Garmin Data can be found here. (Map, distance, graphs…)
After a good sleep in a bed again, we were on the road early. I didn’t know how far we would get today, but the helpful staff at the hostel said that we should aim for Ainsworth State Park. I thought the distance was shy of what we wanted to get behind us at the end of the day, but he just nodded and smiled knowingly. Getting out of Portland to Troutdale (which is basically the outskirts of the city) was kind of boring urban sprawl. It was distance we had to cover before getting on the start of the Historic Columbia River Highway. Nobody could confuse Portland as a beautiful city, but that changed once we got to Troutdale.
We stopped in Troutdale for a snack and got information about the rest of today’s ride ahead of us. We had a steady climb ahead of us for about 10 kms before reaching the first lookout. After we grunted up that hill in the blazing hot sun, it would mostly be downhill for the rest of the day. We stopped that the Women’s Forum Viewpoint and had our pictures taken before starting the downhill section of today’s ride.
The rest of the day we would be stopping along the road at different lookouts and waterfalls before making it to Ainsworth State Park. This is a really beautiful part of the country and the old historic Columbia River Highway takes in all the viewpoints that you miss on the I-84 that skirts the Columbia River below. The road was in excellent condition and had fresh pavement making it a cyclist’s dream. It was narrow and windy, so that meant we could keep up with traffic and nobody was behind us. It was by far the most scenic day of the trip so far and both Tai and I really enjoyed the afternoon.
Next we stopped at the Vista House Lookout and had a peak about before pushing off and heading down to Bridal Vail and Multnomah Falls. Yes, these were breathtaking views of nature at some of its finest. Another nice thing about this highway (other than it being all downhill) was that it was shaded for the most part on this very hot day. At one of the waterfalls that we stopped at we met 4 cyclists that had been riding across the country and were heading to finish up in Portland. They were impressed with Tai’s riding and were blown away when he started playing mandolin. Tai had impressed/surprised/shocked quite a few people on this trip so far so we had a little talk about that after they left. To us it just felt natural and no big deal riding everyday with loaded touring bikes, but a lot of people thought otherwise. Tai was a magnet for people and I heard more than a few times that I was “raising him right”. In all truth, it really isn’t that big of a deal to ride this route we have chosen, but it does happen at a much slower pace than in a car. Tai and I have been able to spend a lot of time together on this trip and I must say that he is a pretty cool kid. We felt that it came down to luck and opportunity, and this being important to us, we made it happen. The world is such a fast place now, and it feels good to slow down and simplify. All the things you need are on your bike and things like food, drink, lodging and riding become central to everything else. With that said, I’m convinced that a lot more people (including kids) could easily do this (with some training), but it comes down to personal priorities and what you want out of life.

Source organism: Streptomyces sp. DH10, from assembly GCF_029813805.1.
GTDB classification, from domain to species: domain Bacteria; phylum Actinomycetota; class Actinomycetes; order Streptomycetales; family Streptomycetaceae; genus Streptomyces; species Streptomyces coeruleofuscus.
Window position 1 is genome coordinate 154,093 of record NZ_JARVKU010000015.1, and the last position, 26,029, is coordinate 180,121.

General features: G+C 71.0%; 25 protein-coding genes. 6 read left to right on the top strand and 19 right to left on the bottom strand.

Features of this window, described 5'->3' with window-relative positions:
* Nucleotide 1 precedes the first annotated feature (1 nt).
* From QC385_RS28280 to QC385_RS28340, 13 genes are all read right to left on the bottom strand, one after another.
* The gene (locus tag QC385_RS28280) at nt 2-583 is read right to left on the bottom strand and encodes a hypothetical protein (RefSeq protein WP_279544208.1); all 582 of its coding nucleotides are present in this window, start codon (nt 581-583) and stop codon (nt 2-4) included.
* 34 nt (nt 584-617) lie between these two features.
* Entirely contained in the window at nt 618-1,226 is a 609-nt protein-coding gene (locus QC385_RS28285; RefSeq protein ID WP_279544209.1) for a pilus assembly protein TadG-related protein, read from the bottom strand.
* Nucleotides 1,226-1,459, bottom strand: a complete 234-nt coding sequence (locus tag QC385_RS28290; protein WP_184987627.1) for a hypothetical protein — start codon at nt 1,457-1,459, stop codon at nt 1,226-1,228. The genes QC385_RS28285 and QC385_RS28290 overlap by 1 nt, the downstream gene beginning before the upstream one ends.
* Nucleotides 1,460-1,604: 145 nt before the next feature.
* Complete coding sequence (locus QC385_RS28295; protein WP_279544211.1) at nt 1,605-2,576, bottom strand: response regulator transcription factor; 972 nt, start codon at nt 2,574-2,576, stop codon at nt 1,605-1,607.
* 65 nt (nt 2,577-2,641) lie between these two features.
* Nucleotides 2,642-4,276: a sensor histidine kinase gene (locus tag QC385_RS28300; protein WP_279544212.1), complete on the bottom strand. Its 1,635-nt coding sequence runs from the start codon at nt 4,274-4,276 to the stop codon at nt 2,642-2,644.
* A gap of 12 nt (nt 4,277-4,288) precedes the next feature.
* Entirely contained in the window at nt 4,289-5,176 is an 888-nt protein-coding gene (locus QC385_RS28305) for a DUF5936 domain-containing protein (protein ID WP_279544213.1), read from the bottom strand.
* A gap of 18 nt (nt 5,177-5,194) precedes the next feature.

Multnomah Falls was probably the highlight for me today. It could easily be the backdrop for Rivendell from Lord of the Rings. Beautiful waterfall with a bridge before it. With that said, there were a lot of people this on this mid week afternoon. It was late in the afternoon when we got there and the sun had that magical quality to it. It was also near the end of the day and we didn’t have that much further to go to Ainsworth State Park, where we would camp for the evening. At one of the waterfalls Tai decided he wanted to go swimming, so he did.
When we got to Ainsworth State Park and set up our tent in the hiker/biker area, it felt good to have a fairly short day (distance wise). I was thinking that we would make it across the Columbia and be in Washington State, but I am glad that we took the time today to explore all the Historic Columbia River Highway had to offer. It was built about a hundred years ago for the 1st cars that started appearing on the roads way back when. We would sleep below the stars this evening and tomorrow morning we would hopefully be crossing the Columbia River and back into Washington State. I’ll stop writing here and let the pictures do the talking…
On the last day of the festival the sound system crashed. We had to wait 30-40 minutes, but I get to play hacky sack with some people. It was sooper fun!!! We went to Portland and cruised around on our bikes. I got a free hat at River City Bicycles. I got a map case for my handlebar bag. We slept in a bed for the first time in 13 days!. We did not have to pay for the showers at the hostel. It was amazing. Cool place and we got to meet some amazing travellers. We slept in bunk beds and one guy snored LOUD!!!